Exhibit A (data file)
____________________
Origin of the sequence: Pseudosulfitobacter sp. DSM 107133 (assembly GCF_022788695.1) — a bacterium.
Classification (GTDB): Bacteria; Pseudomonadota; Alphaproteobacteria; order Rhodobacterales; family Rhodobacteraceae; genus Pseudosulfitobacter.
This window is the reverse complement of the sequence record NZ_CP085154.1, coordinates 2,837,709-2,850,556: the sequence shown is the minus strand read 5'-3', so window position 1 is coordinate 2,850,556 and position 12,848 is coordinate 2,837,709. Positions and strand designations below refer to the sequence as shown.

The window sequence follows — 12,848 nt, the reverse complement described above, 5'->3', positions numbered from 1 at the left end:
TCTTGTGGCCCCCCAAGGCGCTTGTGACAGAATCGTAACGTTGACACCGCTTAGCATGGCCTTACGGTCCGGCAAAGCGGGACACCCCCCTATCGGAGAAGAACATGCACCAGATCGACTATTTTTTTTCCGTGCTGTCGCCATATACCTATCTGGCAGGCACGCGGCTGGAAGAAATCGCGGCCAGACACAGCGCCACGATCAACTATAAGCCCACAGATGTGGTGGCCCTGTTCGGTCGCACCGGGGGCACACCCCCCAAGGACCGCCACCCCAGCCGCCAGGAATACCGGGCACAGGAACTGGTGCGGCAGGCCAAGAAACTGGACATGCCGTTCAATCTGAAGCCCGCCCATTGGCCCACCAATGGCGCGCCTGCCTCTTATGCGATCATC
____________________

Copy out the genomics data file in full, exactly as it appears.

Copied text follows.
Origin of the sequence: Pseudosulfitobacter sp. DSM 107133 (assembly GCF_022788695.1) — a bacterium.
Classification (GTDB): Bacteria; Pseudomonadota; Alphaproteobacteria; order Rhodobacterales; family Rhodobacteraceae; genus Pseudosulfitobacter.
This window is the reverse complement of the sequence record NZ_CP085154.1, coordinates 2,837,709-2,850,556: the sequence shown is the minus strand read 5'-3', so window position 1 is coordinate 2,850,556 and position 12,848 is coordinate 2,837,709. Positions and strand designations below refer to the sequence as shown.

The window sequence follows — 12,848 nt, the reverse complement described above, 5'->3', positions numbered from 1 at the left end:
TCTTGTGGCCCCCCAAGGCGCTTGTGACAGAATCGTAACGTTGACACCGCTTAGCATGGCCTTACGGTCCGGCAAAGCGGGACACCCCCCTATCGGAGAAGAACATGCACCAGATCGACTATTTTTTTTCCGTGCTGTCGCCATATACCTATCTGGCAGGCACGCGGCTGGAAGAAATCGCGGCCAGACACAGCGCCACGATCAACTATAAGCCCACAGATGTGGTGGCCCTGTTCGGTCGCACCGGGGGCACACCCCCCAAGGACCGCCACCCCAGCCGCCAGGAATACCGGGCACAGGAACTGGTGCGGCAGGCCAAGAAACTGGACATGCCGTTCAATCTGAAGCCCGCCCATTGGCCCACCAATGGCGCGCCTGCCTCTTATGCGATCATC